On the risk of pesticide residue leaching under agricultural managed aquifer recharge

Project Map
Host Organization
  • University of California, Davis; Department of Land, Air and Water Resources
  • California Department of Pesticide Regulation
  • Terranova Ranch
Topic Area:
  • Crop System Suitability
  • Recharge and Extraction Methods and Measurement
  • Soils, Geology, and Aquifer Characterization
  • Water Quality
Sensor profile at Terranova Ranch consisting of soil moisture, EC, temperature, gaseous O2, ponding levels, and redox potential sensors installed at various depths, suction cups for sampling pore water, and flux chambers to measure CO2 and N2O emissions.
Ponded 8 acre area at Terranova Ranch.
Ponded area at Terranova Ranch to study the influence of intentional flooding for groundwater recharge on the risk of leaching pesticide residue to groundwater.

Cristina Prieto Garcia, lab technician in the Dahlke Lab, collecting soil pore water samples during flooding for groundwater recharge.

In collaboration with the California Department of Pesticide Regulation this project is assessing pesticide residue leaching in response to agricultural groundwater recharge. To evaluate the risk of pesticide residue leaching we conducted 1) a towed Transient ElectroMagnetic (towTEM) geophysical survey to characterize sediment types in the deep vadose zone underlying the recharge site; 2) we flooded an 8 acre section of a fallow field for 8 days and monitored pesticide residue concentrations in soil cores, groundwater, and soil pore water before, during, and after the recharge experiment; 3) we performed a potassium bromide tracer test during the recharge experiment to measure solute travel time and breakthrough in nearby monitoring wells; and 4) we are in the process of developing a pesticide fate and transport model for the soil root and deep vadose zones underlying the recharge site using data collected from the study. The experiment was conducted at Terranova Ranch near Helm, CA. The soil at the site is characterized by sandy loams and loamy sands with a cemented duripan at around 1 m depth in some areas (Bachand et al., 2014). The experimental site was flooded in February 2021 using pumped groundwater. In total 38,774 m3 recharge water was applied at a flow rate of ~885 gallon/min; the total infiltration was 1.2 m. Sensors were installed at 0.2, 0.6, 1, 1.75 and 2.5 m at three locations within the flooded area and two locations in the non-flooded (i.e., control). At each sensor profile soil moisture, EC, temperature, gaseous O2, and redox potential were measured and pore water samples were taken from suction cups. CO2 and N2O emissions, ponding levels, pore water, and sediments were sampled too.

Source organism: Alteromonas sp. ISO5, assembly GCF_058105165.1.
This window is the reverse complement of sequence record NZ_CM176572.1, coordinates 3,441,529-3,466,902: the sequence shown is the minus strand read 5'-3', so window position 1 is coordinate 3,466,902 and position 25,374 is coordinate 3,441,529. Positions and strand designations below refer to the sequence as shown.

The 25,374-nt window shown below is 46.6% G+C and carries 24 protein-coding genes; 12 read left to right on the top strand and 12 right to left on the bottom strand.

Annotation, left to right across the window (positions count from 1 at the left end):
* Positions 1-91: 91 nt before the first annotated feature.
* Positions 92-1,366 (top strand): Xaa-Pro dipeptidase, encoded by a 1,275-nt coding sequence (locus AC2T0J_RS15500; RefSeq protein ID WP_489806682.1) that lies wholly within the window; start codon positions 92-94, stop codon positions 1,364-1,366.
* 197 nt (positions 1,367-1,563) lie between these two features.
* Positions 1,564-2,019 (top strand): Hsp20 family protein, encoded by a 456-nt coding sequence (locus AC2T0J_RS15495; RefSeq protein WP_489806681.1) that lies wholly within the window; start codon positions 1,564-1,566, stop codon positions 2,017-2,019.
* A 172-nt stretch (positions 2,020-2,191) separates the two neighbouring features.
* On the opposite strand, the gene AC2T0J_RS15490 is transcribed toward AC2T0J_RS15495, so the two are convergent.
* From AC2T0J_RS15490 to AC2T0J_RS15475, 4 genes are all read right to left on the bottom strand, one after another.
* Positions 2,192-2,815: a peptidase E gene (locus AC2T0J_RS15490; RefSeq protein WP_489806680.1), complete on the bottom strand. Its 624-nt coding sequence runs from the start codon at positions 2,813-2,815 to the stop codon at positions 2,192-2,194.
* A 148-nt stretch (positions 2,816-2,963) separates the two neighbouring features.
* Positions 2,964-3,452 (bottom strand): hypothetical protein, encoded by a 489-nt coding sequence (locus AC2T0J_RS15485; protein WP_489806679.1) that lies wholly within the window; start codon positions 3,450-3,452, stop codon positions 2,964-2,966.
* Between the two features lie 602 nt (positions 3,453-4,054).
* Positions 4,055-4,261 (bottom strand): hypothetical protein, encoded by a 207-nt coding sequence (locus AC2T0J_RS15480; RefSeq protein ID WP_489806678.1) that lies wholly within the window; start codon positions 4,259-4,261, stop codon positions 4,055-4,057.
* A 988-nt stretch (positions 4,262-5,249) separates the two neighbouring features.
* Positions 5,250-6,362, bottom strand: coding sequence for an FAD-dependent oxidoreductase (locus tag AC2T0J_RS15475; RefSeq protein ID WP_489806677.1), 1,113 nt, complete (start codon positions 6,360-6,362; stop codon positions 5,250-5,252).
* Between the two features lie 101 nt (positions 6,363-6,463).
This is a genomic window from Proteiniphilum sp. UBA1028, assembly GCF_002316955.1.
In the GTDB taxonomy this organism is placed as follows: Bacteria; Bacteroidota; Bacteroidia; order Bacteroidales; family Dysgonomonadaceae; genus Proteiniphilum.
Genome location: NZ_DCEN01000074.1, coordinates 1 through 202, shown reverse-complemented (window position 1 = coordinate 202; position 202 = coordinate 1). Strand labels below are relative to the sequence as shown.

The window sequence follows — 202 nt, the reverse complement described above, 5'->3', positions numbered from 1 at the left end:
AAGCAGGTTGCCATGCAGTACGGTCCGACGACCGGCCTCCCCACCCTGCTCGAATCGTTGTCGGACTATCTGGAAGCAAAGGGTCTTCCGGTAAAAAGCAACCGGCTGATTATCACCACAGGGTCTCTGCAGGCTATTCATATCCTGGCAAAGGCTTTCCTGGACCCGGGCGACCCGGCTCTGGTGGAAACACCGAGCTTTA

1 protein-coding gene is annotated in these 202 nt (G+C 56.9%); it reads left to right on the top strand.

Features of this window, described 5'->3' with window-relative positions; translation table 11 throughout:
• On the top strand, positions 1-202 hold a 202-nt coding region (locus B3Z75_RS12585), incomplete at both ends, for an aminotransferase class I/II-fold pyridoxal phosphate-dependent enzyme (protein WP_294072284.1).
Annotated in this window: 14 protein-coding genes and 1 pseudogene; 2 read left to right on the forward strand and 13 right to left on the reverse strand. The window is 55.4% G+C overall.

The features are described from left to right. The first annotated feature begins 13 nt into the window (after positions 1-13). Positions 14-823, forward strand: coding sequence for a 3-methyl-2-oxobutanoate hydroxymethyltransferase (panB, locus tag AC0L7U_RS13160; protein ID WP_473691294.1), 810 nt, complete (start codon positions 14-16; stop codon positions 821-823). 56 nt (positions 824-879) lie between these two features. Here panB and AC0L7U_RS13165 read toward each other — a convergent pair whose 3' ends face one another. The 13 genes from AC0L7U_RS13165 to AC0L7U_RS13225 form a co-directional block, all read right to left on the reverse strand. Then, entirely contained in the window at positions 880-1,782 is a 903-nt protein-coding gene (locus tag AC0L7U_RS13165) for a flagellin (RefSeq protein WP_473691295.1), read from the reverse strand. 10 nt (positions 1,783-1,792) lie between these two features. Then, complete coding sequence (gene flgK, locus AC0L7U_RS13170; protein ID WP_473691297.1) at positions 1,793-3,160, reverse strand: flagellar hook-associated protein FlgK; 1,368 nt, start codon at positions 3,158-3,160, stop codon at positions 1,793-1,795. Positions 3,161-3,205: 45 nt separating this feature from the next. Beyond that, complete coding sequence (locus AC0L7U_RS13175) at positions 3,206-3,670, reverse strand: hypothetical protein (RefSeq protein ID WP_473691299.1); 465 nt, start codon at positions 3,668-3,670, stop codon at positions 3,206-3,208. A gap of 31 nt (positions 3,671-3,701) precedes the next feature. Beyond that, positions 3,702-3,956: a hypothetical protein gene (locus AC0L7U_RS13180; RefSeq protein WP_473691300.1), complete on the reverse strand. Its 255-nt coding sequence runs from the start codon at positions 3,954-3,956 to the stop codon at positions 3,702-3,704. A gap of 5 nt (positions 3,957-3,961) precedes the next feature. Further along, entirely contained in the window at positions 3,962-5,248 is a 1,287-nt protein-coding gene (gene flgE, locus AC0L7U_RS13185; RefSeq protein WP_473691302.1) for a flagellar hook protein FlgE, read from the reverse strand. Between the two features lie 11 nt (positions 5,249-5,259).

In the flooded area, sensor data showed a fast increase to near-saturated conditions within about one day. During the recharge, the shallow vadose zone at the three profiles remained in oxic conditions, except at the shallowest depths of 0.2 and 0.6 m. Pore water results showed that legacy nitrate concentrations were above MCL before flooding, reaching up to 600 mg/L in profile #3 at 0.2 m. During flooding, a large fraction of the initial soil nitrate was leached below 2.5 m, but nitrate was not fully flushed from the first 2.5 m of the vadose zone since nitrate concentrations during- and post- flooding were still above zero in most locations in Terranova. Ammonium concentrations were generally very low and showed no significant changes pre- and post-flooding. Prior, during and after flooding detectable concentrations of several pesticide residues could be measured in soil and pore water samples including imidacloprid, Metolachlor, thiamethoxam, methoxyfenozide and azoxystrobin. Some of these residues showed a clear leaching trend over the course of the experiment, indicating mobilization and dilution. Analysis of the field-collected pesticide residue data is still ongoing.

Project Contact Email:

Email hidden; Javascript is required.